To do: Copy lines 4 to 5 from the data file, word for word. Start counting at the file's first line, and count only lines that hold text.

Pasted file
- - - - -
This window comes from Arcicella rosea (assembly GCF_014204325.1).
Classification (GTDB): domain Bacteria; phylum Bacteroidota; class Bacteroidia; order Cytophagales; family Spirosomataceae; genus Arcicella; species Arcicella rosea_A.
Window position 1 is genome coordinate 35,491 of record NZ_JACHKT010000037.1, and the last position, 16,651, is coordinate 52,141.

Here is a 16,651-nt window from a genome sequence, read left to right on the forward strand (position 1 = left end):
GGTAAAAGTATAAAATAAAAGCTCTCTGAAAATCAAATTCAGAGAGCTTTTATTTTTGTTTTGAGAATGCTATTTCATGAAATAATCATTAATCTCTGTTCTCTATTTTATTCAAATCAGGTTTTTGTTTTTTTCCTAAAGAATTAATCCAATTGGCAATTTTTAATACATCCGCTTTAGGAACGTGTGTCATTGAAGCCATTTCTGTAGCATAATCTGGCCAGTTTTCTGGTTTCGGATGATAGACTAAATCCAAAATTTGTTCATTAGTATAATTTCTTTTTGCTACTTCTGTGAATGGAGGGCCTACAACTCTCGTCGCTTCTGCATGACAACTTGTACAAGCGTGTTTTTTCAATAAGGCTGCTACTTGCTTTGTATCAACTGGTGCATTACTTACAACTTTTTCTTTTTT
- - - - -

Here is a 16,651-nt window from a genome sequence, read left to right on the forward strand (position 1 = left end):
GGTAAAAGTATAAAATAAAAGCTCTCTGAAAATCAAATTCAGAGAGCTTTTATTTTTGTTTTGAGAATGCTATTTCATGAAATAATCATTAATCTCTGTTCTCTATTTTATTCAAATCAGGTTTTTGTTTTTTTCCTAAAGAATTAATCCAATTGGCAATTTTTAATACATCCGCTTTAGGAACGTGTGTCATTGAAGCCATTTCTGTAGCATAATCTGGCCAGTTTTCTGGTTTCGGATGATAGACTAAATCCAAAATTTGTTCATTAGTATAATTTCTTTTTGCTACTTCTGTGAATGGAGGGCCTACAACTCTCGTCGCTTCTGCATGACAACTTGTACAAGCGTGTTTTTTCAATAAGGCTGCTACTTGCTTTGTATCAACTGGTGCATTACTTACAACTTTTTCTTTTTT